From the left line of the Labor party, Jeremy Corbyn was sanctioned following a report questioning his record in the fight against anti-Semitism within the party. It has been the subject of a campaign in this direction for months.
On October 29, the British Labor Party suspended the one who was its leader between 2015 and 2020, Jeremy Corbyn. The reason ? The challenge by the latter of the conclusions of a report on actions within the party at the time when he chaired it. In particular, the Labor MP, holding a left wing that does not earn him allies within his own party, was criticized for his “lack of will to tackle anti-Semitism” internally. An accusation from which he defends himself but which he has dragged on for many months.
For Corbyn, the problem has been “exaggerated”
After strongly denouncing anti-Semitism and underlining his determination to “eliminate all forms of racism”, Jeremy Corbyn reacted on October 29 on Facebook, to the publication of the report: “An anti-Semite is always one too many, but the scale of the problem [d’antisémitisme au sein du Labour] was also drastically exaggerated for political reasons by our opponents inside and outside the party, as well as by much of the media. ”
An analysis that hardly fits that of the current leader of the party, Keir Starmer, who had referred to a report “hard to read” and “a day of shame for the Labor Party”. “Labor will never let you down again, we will never again fail to tackle anti-Semitism and never again will we lose your trust,” the man who succeeded Jeremy Corbyn in April promised the Jewish community.
The sanction has therefore fallen. “In view of his comments today and their subsequent non-withdrawal, the Labor Party has suspended Jeremy Corbyn pending investigation,” the party said in a press release. Concretely, Jeremy Corbyn will no longer be able to take part in the votes of the lower house of the British Parliament as a Labor MP.
“I said very clearly that those who deny that there is a problem of anti-Semitism in the Labor Party are wrong”, he reacted on Twitter, strongly contesting “the political intervention” having led, according to him , upon suspension.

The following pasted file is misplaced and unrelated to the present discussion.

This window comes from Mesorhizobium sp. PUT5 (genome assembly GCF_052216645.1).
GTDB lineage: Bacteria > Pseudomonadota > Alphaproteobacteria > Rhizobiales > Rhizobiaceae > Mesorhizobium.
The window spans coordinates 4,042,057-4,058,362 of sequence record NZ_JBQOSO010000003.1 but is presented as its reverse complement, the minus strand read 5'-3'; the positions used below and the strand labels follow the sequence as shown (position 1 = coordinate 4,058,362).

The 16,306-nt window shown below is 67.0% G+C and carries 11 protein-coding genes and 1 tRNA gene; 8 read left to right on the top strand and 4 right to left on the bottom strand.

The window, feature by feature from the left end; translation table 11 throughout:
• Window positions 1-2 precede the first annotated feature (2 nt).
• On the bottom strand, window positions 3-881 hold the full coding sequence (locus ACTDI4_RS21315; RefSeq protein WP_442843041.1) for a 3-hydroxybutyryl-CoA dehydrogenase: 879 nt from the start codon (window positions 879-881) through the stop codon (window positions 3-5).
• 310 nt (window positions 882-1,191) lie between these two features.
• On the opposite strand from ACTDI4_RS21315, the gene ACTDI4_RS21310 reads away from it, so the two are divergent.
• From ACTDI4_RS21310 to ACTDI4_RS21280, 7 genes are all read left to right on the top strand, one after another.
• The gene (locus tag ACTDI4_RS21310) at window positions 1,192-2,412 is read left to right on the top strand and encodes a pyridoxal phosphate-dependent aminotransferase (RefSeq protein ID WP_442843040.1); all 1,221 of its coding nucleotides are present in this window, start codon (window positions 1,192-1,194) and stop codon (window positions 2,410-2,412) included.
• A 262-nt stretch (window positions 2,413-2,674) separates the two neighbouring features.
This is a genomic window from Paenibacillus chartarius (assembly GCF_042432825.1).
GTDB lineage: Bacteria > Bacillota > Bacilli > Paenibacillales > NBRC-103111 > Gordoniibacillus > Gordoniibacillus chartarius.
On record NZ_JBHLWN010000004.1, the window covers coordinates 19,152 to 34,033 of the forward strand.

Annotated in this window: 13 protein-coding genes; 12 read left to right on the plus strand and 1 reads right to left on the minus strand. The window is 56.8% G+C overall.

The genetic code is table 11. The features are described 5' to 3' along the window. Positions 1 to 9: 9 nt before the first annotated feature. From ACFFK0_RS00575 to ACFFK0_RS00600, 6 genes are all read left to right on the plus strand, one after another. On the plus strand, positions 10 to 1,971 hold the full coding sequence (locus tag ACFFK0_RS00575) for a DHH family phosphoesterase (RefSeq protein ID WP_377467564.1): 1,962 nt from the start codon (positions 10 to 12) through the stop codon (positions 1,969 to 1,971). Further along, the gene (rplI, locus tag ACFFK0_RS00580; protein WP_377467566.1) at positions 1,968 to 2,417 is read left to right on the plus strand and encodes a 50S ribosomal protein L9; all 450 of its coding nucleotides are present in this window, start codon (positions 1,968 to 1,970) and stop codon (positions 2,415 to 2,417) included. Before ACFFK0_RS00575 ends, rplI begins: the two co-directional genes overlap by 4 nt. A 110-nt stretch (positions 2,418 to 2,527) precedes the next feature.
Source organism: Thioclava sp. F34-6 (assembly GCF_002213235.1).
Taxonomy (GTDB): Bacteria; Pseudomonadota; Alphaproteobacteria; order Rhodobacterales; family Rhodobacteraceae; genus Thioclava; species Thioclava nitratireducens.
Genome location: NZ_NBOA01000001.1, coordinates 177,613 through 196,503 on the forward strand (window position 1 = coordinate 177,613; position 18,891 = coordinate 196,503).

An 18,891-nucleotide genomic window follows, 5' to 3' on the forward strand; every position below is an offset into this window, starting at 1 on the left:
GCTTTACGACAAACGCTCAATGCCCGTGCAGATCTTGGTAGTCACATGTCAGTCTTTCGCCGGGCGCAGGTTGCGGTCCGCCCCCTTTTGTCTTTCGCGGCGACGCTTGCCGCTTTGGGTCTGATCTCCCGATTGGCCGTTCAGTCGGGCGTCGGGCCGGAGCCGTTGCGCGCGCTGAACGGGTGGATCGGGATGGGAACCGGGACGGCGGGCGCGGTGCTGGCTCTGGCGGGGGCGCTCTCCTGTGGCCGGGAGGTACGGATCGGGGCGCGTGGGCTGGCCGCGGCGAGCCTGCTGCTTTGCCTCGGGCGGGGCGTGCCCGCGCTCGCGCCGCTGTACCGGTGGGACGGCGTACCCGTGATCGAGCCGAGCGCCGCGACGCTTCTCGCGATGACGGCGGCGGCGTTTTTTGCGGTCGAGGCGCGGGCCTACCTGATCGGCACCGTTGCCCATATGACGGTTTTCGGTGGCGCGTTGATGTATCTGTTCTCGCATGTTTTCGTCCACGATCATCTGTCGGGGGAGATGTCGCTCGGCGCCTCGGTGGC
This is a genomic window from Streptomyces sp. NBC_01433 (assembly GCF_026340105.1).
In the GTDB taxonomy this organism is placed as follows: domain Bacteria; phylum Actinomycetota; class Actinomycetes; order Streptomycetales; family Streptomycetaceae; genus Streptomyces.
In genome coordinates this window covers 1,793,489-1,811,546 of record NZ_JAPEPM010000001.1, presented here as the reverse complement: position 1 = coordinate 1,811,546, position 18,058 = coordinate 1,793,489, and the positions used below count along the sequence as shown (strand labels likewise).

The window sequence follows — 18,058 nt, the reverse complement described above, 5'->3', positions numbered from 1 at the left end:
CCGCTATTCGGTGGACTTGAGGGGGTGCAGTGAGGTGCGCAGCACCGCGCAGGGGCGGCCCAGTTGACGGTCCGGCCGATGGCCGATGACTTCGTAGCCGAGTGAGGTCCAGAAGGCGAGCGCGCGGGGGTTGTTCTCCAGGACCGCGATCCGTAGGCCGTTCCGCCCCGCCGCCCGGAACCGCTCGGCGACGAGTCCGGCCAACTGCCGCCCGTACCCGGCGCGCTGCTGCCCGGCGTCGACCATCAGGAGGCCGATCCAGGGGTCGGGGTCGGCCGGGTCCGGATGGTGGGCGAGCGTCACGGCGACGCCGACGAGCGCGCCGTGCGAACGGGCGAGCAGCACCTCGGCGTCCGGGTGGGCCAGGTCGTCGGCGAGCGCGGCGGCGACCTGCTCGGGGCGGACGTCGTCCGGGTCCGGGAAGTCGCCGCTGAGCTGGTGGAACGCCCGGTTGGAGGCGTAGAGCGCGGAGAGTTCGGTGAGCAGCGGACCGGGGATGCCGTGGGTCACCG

“Illicit acts” and lack of investigations, according to the report
In its 130-page text, the Committee for Equality and Human Rights (EHRC), a body mandated by parliament to fight discrimination, noted “unlawful acts” committed by Labor under Corbyn and required the party to an action plan to remedy the situation, under penalty of possible prosecution. In particular, the text noted a “significant number” of complaints for anti-Semitism, especially on social networks, which “had not been investigated at all”.
In a joint statement quoted by AFP, several Jewish organizations reported a “damning verdict on what Labor has done to the Jews under Jeremy Corbyn and his allies.”
“We discovered examples of harassment, discrimination and political interference [durant l’enquête et la rédaction du rapport]», Also underlined the committee.
The new party leader denies any “purge”
More centrist and Europhile than his predecessor, Keir Starmer, who became head of the Labor Party 6 months ago, assured the Sky News channel that he did not want to “purge” the political formation of anybody.
“I don’t want a split in Labor. I presented myself at its head on the assumption that I was going to unite this party, but also to attack anti-Semitism, ”he stressed, specifying that he did not want a“ civil war ”within the labor training. As AFP points out, Keir Starmer nevertheless strives to “settle the legacy of Jeremy Corbyn”.
If the Labor Party has been investigated, it is because Jeremy Corbyn has been the subject of accusations of anti-Semitism for months, high-profile allegations across the Channel, which have sparked repeated incidents and resignations within the formation.
In March, in May and then in August 2018, Jeremy Corbyn had been implicated for anti-Semitism on several occasions, alternating between apologies and rebuffs. The leader of British Labor, for example, was criticized for his presence at a ceremony supposed to pay tribute to the Palestinian terrorist commando “Black September” in Tunis, in 2014.
Among the dozens of other accusations that overwhelm Jeremy Corbyn is that of his supposed “proximity” to the movements of Lebanese Hezbollah, the Egyptian Muslim Brotherhood and Palestinian Hamas, or the refusal by the Labor Party to adopt certain elements of the definition of anti-Semitism developed by the International Holocaust Remembrance Alliance (IHRA).
Jeremy Corbyn, however, has never shied away from the debate and has repeatedly tried to tackle the problem head on. On August 5, 2018, he published a video in which he explicitly rejected any anti-Semitism on his part or on the part of the Plowing, inviting the anti-Semites to quit his party because, according to him, they had no place there.
The party then separated from a hundred of its activists and even pushed out the former mayor of London, Ken Livingstone. Even the director Ken Loach, also under fire with accusations of anti-Semitism, had been excluded from the political party.